IL-6 and CXCL1 were generated in retinas from diabetic (but not nondiabetic mice) following incubation with Pam3CysK/TLR2, but incubation with other TLR ligands or IL-1ß did not induce cytokine production in retinas from nondiabetic or diabetic mice. Diabetes-induced abnormalities (leukostasis, ICAM-1 expression on the luminal surface of the vascular endothelium, retinal superoxide generation) were significantly inhibited by removing either MyD88 or the signaling pathways regulated by it (TLRs 2 and 4, and IL-1ß) from bone marrow-derived cells only. Leukocyte-mediated killing of endothelial cells tended to be decreased in the marrow-derived cells lacking TLR2/4, but the killing was significantly exacerbated if the marrow cells lacked MyD88 or the receptor for IL-1ß (IL-1ßr).


MyD88-dependent pathways play an important role in the development of diabetes-induced inflammation in the retina, and inhibition of MyD88 might be a novel target to inhibit early abnormalities of diabetic retinopathy and other complications of diabetes.


Diabetes causes a variety of physiologic and molecular abnormalities in the retina that have been grouped together as indicating a local inflammation [1], including increases in expression or activity of NF-ĸß, IL-1ß, TNFα, RAGE, iNOS, ICAM-1, and p38 MAPK, as well as increases in leukostasis and accumulation of albumin in the neural retina. These pro-inflammatory changes are important in the pathogenesis of the retinopathy, because inhibiting them blocks the development of vascular lesions of the retinopathy in animals [14]. Moreover, leukocytes play a critical role in the pathogenesis of this vascular pathophysiology and histopathology, because deletion of single inflammatory proteins solely from marrow-derived cells significantly inhibits development of the retinal histopathology characteristic of early diabetic retinopathy [5,6].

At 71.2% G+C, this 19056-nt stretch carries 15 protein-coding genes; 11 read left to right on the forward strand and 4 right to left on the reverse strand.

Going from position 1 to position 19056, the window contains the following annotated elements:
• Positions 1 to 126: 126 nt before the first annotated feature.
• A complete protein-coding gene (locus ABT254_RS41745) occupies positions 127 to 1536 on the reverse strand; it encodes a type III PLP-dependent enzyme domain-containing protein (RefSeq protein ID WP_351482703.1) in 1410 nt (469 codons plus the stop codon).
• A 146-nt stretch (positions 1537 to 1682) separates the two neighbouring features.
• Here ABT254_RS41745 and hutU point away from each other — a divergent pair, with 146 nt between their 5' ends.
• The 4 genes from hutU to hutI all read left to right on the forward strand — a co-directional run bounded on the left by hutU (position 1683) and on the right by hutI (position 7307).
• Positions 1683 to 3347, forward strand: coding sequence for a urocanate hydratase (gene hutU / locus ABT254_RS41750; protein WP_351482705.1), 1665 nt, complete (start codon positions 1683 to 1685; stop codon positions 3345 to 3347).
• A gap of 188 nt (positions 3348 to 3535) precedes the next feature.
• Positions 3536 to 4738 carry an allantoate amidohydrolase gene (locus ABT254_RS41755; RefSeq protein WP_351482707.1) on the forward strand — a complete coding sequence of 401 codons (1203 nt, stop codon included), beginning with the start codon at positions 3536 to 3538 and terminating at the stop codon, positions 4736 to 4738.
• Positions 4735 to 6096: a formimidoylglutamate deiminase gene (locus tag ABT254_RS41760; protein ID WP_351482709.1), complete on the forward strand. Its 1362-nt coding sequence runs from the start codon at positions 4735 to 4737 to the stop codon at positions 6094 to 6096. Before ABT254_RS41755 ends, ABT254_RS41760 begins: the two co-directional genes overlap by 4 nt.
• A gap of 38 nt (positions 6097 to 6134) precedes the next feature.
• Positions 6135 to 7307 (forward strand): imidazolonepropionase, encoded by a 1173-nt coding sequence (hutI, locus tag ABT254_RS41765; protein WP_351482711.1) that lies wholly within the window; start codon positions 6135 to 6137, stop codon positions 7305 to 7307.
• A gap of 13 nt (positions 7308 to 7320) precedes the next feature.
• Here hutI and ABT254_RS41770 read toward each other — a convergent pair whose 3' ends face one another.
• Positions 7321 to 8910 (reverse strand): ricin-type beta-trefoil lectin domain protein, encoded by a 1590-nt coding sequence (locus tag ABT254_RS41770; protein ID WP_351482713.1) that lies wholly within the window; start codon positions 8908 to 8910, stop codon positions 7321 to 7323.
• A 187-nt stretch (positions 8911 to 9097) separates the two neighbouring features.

Inflammatory processes are among the means by which the innate immune system rapidly protects itself after exposure to an antigen or microorganism. Recognition of pathogen recognition molecular patterns (PAMPs) or endogenous Danger Associated Molecular Pathogens (DAMPs) by the innate immune system is mediated by specific binding of a pathogen to pattern recognition receptors, such as Receptor for Advanced Glycation End products (RAGE) [7] and TLRs. MyD88 is a convergence point for signaling from many TLRs (including TLRs 2 and 4) and from IL-1ß. Activation of MyD88 results in nuclear translocation of the transcription factor, NF-ĸß, and this transcription factor regulates expression of chemotactic and pro-inflammatory cytokines and other markers of inflammation, including iNOS [8].